After years of falling sales and accumulating debt, American Apparel's bankruptcy filing this week is its last-ditch attempt to salvage its business. Of immediate concern has been the company’s debt vs its low cash reserves: A $13.9 million interest payment was due Oct. 15, and the company has just $11 million cash on hand.
So Chapter 11 makes sense. Under the agreement, if it’s approved, American Apparel’s debt would shrink from $311 million to $120 million, dropping its annual interest payments by $24 million.
But, then what?
The company has one major problem. And despite a summer full of drama last year and seemingly never-ending litigation, it’s not Dov Charney.
The big problem
The big problem at American Apparel these days is that its target demographic, young women in their teens and maybe into their 30s, have moved on from the retailer’s distinct eighties and nineties vibe.
Much like Mike Jeffries at Abercrombie & Fitch, who thought he could dictate what was cool for teenagers to wear, it turns out teens and young people are the ones making that decision, and not Jeffries or Charney. American Apparel may have been offering what the cool kids wanted at one point, but they weren’t telling them what they wanted.
The edgy marketing that eventually managed to nauseate many may have resonated at one point, or at least given the brand an air of anti-authoritarianism. But these days, with feminism in and misogyny out, the marketing just looked crude. And because that was American Apparel’s approach for so long, it also became tired.
Rather than notice any of this, American Apparel (like Abercrombie) didn’t make the changes necessary to offer the merchandise at the prices people wanted. What the retailer has been selling is outdated clothing, along with some basics, at prices way past what’s available at fast-fashion retailers that also happen to have the computer programs and logistics capabilities to get the clothes that young women do want to their stores .
But, while Charney may not have had the sway over his customers that he thinks he did, he did have a vision for the company. He may have been wedded to his odious shtick for too long, but at least he was bold. So far, Schneider and her team haven't come up with anything remotely daring or even piquant enough to take the place of any of that.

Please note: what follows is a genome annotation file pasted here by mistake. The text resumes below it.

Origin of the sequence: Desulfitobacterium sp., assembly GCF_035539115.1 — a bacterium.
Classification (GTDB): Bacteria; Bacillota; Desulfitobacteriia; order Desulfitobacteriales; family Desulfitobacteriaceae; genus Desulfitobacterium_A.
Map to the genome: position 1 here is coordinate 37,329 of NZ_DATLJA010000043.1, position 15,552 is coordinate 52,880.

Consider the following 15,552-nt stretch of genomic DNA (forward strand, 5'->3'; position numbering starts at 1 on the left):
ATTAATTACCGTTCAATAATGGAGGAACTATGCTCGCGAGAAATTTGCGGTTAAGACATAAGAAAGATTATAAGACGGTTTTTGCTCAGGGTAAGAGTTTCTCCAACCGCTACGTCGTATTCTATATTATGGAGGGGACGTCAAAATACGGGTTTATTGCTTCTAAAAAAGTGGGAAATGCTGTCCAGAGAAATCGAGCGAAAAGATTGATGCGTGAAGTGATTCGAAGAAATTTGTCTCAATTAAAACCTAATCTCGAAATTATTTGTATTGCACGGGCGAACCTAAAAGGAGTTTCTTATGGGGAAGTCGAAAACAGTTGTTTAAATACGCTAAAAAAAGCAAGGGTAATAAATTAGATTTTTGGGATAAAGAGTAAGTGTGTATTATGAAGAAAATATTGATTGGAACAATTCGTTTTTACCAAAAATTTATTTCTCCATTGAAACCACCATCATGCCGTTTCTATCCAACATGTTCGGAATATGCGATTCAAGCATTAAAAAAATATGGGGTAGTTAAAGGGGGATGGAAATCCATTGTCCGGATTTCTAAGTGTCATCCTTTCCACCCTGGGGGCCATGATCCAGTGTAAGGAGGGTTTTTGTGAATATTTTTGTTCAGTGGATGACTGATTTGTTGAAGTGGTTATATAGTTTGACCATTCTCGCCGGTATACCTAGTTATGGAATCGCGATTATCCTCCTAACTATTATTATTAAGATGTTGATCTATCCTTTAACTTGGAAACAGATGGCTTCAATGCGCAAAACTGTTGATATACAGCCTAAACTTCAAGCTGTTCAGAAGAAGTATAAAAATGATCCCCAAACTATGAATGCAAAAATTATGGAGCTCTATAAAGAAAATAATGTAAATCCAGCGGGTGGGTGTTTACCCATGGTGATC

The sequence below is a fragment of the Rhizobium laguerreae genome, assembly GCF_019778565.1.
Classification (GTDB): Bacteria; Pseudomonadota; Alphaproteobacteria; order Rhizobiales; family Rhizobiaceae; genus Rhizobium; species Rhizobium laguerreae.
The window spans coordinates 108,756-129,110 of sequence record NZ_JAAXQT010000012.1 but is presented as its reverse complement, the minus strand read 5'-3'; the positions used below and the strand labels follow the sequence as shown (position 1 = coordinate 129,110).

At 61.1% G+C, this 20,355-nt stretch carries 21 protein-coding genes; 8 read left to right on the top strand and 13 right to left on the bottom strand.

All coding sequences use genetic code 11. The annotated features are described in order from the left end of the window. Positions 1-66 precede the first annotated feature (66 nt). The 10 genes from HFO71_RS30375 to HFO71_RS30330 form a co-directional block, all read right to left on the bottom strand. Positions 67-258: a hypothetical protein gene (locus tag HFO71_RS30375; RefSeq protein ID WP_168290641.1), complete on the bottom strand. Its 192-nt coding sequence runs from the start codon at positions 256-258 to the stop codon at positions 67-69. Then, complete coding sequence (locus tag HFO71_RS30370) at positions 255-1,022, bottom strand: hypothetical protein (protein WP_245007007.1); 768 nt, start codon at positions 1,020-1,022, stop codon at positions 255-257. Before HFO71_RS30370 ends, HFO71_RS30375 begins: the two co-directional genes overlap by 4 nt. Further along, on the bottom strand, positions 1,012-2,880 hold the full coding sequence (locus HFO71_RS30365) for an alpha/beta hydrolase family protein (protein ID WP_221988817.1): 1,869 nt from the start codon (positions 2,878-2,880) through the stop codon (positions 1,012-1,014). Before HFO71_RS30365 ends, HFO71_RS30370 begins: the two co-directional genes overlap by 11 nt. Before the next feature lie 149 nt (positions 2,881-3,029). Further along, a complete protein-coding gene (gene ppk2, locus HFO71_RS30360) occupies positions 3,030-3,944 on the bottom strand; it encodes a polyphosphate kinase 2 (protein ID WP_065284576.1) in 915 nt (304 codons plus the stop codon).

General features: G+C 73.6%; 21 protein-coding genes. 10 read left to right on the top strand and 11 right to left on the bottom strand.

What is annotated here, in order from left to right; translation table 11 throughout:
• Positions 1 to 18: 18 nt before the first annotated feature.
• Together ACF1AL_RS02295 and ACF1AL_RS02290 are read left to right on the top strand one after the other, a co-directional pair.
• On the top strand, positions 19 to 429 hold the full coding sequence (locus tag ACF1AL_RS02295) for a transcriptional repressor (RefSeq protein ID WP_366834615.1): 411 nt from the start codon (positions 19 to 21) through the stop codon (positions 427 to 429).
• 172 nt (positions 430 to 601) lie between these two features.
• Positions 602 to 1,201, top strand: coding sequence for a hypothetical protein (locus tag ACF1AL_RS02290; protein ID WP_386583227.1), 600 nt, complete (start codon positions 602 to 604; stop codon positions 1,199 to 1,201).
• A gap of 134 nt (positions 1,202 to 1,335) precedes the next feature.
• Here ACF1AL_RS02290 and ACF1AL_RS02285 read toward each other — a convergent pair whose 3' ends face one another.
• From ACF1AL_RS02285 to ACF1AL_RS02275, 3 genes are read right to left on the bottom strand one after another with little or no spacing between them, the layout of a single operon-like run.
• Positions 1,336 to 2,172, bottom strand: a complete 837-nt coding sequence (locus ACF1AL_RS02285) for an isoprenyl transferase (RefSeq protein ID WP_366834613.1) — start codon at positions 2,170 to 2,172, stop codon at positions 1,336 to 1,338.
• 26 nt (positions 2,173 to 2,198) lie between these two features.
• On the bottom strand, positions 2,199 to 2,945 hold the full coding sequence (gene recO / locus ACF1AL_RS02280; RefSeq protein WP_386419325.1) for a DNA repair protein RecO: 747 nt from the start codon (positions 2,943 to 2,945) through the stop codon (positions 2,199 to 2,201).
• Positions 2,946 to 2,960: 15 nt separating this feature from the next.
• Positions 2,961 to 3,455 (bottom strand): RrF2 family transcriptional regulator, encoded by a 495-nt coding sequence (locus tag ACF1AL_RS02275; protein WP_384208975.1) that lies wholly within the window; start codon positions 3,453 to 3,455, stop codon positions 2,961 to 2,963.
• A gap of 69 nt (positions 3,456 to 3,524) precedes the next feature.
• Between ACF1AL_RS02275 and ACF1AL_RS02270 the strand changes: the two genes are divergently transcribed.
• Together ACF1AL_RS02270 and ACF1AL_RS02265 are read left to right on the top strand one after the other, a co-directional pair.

The sex-based marketing, plus rumors of sexual harassment behavior and other crass antics by Charney, got both stale and creepy, to the point of being lampooned on Saturday Night Live. But, initially, the naughtiness did help put the expensive clothes at American Apparel in must-have territory. That may be why the retailer's board took years to take any action against its founder.
Made in the U.S.A.
One of American Apparel’s standout features is that its fabrics and manufacturing are made in America. That has gone a long way in differentiating the brand for its fans, even for its former fans. Fortunately, CEO Paula Schneider realizes this, saying that the restructuring that the bankruptcy proceedings will provide will help keep the company’s Los Angeles factories open.
"That's what makes us a really important company and a company that needs to thrive and be saved," she said in a statement.
But the U.S.A.-based manufacturing is extremely expensive compared to most manufacturing overseas, and several retail analysts have said that the differentiator is a luxury the company can no longer afford. That puts the company in a bind.
"Their brand is too heavily predicated on the U.S. manufacturing," Josh Arnold, an equities analyst and contributor to financial site Seeking Alpha, told the Los Angeles Times. "They have backed themselves into a corner. I don't think there is any circumstance that would make that change happen.”
But there’s another problem with American Apparel’s made in the U.S.A. labels — there are more of these distinguishing labels available these days. It's true that many millennials, who have more money to spend now that the recovery is more entrenched and (at least older ones) they’re earning more, are willing to pay a premium for sustainably made products. But they’re not necessarily interested in American Apparel’s clothing or its vibe.
“American Apparel is squeezed in between supercheap, foreign-made brands and higher-end U.S.-made retailers such as Imogene + Willie," writes Christina Cauterucci in Slate, in an editorial. "American Apparel’s products are more expensive and less responsive to trends than the former, but feature lower-quality material and construction than the latter.”
Cauterucci believes the retailer should consider scaling back and making fewer styles of higher quality. “Retire some of the old prints and styles that no longer register as cool,” she says. “It should start sizing its clothes within the bounds of reality and try out contemporary silhouettes beyond the bandeau top and the slouchy sweater.”
Is wholesale its best chance?
It’s hard to know whether the relief that bankruptcy could provide will give the retailer enough breathing room to survive, or if it can survive long enough to come back. But there is one aspect of American Apparel’s business that has seen growth: its wholesale operations grew 5.1% last year to $209 million.
“Those sales, which make up 34.3% of annual revenue, suggest there is still demand for American Apparel clothing,” writes Thomas Lee in the San Francisco Chronicle. “Thus, the company should focus on selling its merchandise through other retailers, including department store chains, instead of operating stores itself.”